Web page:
Is it just me, or is everything your read these days on running forums and in running magazines, a number crunching game? For instance: “6 things you need to do right now”, “I did squats for 14 days and here’s what happened”, “do these 3 exercises right now”, “4 stretches that will fix all your problems”, “these 7 health foods aren’t so healthy”, “31 runner friendly recipes”, etc. You can almost not find an article that doesn’t contain a headline similar to these. But, I’m getting off topic.
This post really is just a message I wish someone had banged into my head 20 years ago. And despite knowing what I know now, I still find it difficult to practice what I preach, but here goes nonetheless. Even if I fail miserably and have to say to myself 20 years from now, “I told you so!”. Continue reading
Instead of going under the knife, I’m trying this colourful collection first. 🙂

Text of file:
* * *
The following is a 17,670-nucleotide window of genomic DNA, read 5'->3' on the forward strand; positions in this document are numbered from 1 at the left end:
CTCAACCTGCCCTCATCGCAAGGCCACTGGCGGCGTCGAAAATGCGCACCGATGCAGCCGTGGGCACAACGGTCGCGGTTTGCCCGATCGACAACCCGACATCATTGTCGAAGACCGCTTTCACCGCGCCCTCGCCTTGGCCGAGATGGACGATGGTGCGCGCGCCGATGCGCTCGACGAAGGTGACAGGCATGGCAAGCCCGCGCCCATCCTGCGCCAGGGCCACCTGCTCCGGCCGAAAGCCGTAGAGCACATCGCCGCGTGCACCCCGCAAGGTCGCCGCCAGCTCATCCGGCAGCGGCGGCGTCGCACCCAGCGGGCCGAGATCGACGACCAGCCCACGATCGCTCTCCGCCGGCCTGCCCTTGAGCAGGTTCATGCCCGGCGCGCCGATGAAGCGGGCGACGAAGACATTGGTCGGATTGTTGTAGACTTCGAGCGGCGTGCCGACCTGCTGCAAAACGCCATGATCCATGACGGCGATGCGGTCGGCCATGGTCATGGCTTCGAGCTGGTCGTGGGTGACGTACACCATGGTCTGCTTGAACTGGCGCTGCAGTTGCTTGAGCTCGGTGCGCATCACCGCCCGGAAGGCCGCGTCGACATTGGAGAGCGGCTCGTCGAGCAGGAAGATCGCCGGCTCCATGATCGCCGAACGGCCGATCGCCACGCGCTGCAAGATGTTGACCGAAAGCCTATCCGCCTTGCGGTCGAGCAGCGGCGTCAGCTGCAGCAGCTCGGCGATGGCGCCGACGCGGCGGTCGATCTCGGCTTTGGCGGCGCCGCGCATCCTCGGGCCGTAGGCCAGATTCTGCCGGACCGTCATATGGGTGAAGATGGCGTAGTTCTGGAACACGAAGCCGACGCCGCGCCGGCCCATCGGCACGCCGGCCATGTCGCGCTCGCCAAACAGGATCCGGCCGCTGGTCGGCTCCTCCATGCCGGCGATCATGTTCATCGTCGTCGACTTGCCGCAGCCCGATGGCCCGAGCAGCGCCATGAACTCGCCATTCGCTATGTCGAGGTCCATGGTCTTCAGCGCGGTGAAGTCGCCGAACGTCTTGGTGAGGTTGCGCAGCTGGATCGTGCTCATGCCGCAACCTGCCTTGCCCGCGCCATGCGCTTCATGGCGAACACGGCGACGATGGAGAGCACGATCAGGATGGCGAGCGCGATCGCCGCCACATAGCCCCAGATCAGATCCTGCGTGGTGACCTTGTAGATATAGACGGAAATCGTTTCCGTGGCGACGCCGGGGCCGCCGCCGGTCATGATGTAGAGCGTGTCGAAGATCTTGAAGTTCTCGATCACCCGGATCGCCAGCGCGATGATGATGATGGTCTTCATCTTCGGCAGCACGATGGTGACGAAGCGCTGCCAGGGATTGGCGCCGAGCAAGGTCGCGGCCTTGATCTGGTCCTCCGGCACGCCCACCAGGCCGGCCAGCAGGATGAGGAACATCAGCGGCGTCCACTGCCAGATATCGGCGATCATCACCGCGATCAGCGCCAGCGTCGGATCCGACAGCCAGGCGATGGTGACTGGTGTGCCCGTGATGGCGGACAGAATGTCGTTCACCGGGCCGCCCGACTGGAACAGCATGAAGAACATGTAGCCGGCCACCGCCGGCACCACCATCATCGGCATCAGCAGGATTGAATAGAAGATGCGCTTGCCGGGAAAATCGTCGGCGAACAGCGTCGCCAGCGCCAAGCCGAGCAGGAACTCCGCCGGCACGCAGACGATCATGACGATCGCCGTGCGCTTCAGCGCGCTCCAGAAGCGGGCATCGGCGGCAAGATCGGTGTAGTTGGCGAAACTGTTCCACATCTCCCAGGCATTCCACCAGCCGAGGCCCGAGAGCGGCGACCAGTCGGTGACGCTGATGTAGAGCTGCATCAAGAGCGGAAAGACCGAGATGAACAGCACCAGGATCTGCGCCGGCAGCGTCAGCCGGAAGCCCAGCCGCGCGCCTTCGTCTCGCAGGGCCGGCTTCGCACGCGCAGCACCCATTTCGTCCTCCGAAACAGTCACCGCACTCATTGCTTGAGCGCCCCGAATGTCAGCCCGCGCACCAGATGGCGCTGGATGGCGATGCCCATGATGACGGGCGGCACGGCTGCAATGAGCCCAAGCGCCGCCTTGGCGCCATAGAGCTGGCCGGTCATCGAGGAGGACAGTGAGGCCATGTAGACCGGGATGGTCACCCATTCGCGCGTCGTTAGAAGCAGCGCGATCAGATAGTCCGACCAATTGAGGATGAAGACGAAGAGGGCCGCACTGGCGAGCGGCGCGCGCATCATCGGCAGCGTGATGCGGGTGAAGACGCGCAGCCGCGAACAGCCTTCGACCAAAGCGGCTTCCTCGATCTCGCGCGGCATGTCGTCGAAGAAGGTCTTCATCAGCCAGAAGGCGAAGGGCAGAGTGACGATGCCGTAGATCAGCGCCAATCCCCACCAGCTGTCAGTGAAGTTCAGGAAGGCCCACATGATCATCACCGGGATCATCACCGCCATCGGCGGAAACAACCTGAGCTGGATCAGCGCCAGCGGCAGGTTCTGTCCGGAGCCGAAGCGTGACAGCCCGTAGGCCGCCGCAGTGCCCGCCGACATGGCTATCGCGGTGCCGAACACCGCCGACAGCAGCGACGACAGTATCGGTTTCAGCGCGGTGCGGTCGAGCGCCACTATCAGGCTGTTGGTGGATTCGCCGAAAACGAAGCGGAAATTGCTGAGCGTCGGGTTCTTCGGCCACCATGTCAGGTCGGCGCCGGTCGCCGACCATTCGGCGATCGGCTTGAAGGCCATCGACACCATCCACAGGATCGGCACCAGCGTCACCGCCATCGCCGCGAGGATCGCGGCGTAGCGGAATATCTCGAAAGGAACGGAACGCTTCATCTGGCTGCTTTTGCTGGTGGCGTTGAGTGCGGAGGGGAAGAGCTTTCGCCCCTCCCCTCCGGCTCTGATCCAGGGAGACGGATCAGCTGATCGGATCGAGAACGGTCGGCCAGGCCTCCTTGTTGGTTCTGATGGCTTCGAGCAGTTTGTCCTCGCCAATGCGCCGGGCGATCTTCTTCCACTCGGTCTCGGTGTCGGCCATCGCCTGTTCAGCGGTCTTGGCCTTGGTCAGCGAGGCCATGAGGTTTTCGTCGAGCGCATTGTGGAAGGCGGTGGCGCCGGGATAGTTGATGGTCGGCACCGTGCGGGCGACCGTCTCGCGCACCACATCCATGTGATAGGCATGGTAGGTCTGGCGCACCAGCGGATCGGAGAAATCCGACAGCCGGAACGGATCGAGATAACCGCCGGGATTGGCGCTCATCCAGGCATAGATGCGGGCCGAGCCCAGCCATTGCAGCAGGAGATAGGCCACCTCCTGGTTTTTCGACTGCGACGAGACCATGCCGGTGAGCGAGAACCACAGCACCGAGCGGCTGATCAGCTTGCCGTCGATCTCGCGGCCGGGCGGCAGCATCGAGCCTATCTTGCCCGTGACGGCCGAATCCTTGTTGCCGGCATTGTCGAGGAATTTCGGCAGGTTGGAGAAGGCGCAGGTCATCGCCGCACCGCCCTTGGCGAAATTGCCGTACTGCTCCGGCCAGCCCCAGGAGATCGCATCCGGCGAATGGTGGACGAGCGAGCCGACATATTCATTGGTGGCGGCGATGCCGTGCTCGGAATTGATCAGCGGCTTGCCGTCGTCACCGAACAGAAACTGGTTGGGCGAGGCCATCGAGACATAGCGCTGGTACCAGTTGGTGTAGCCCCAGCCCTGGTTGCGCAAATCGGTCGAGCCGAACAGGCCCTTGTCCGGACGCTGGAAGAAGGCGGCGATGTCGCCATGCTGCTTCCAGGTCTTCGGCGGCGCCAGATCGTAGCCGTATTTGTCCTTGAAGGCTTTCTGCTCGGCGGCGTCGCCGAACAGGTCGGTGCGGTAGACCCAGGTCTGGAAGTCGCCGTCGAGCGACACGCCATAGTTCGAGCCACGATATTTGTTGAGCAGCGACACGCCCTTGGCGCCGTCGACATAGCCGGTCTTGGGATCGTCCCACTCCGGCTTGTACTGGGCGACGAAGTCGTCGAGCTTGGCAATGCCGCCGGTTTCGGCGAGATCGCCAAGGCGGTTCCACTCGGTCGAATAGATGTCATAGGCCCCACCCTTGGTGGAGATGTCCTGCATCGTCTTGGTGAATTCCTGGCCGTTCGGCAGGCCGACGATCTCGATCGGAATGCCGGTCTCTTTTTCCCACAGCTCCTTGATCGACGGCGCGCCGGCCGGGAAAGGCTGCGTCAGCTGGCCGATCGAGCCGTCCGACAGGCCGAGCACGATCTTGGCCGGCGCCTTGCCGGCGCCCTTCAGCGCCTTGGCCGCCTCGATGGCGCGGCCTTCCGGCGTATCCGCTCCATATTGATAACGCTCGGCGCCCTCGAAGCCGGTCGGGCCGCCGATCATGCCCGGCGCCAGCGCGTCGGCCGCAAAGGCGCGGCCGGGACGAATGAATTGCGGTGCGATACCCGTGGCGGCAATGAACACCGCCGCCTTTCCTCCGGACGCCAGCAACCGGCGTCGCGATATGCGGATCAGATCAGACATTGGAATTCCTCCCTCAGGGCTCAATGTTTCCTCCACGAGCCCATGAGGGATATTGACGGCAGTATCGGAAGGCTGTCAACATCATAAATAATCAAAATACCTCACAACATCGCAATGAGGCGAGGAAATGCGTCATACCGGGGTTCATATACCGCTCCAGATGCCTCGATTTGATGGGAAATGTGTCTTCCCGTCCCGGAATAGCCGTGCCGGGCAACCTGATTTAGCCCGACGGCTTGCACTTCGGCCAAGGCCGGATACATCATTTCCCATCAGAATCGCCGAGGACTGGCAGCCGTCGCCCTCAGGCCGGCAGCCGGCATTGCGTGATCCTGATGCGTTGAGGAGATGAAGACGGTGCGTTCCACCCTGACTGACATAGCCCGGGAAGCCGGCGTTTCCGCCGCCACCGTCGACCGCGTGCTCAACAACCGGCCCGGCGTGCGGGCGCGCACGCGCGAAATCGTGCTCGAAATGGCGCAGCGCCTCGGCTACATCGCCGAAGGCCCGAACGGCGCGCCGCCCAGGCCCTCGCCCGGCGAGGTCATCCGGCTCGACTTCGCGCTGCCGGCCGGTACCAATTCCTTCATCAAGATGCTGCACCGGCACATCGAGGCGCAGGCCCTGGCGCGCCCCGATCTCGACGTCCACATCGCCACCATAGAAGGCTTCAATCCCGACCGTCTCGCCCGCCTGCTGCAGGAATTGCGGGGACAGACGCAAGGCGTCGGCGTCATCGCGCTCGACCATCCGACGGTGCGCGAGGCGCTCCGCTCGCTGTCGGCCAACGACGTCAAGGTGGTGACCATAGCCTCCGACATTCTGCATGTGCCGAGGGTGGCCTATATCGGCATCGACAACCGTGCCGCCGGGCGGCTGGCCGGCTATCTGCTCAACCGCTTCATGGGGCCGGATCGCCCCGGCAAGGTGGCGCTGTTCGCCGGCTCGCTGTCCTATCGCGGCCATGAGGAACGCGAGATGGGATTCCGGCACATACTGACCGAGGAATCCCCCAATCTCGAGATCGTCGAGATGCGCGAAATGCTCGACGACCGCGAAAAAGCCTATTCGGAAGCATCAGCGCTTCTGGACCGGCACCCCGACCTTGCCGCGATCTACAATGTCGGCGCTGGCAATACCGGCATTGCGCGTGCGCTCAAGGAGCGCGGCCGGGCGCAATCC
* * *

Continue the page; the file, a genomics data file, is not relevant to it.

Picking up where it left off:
In the early evening of 12 December 2016, I got up from the couch to have a look at the jam I was cooking, when suddenly I had excruciating pain in my right hip area. Hunched over holding on to the couch, I knew that something was badly wrong. Even just breathing had me in agony, and with gasps and involuntary tears in my eyes, I found my way back to the couch. Several hours later and with the help of a handful of pain pills and Voltaren, I could manage to get myself into bed where I promptly faded into a deep sleep hoping that everything will be better in the morning. Continue reading
*Thanks for the title Graeme!
Date: 14 January 2014
Some members of the Manawatu Trail Runners FB group: Suzanne, Nikki, Amanda, Brett, Wouna, Gerry and Michael.
At the event base.
Des and Henriette.
Nervously happy to be out there.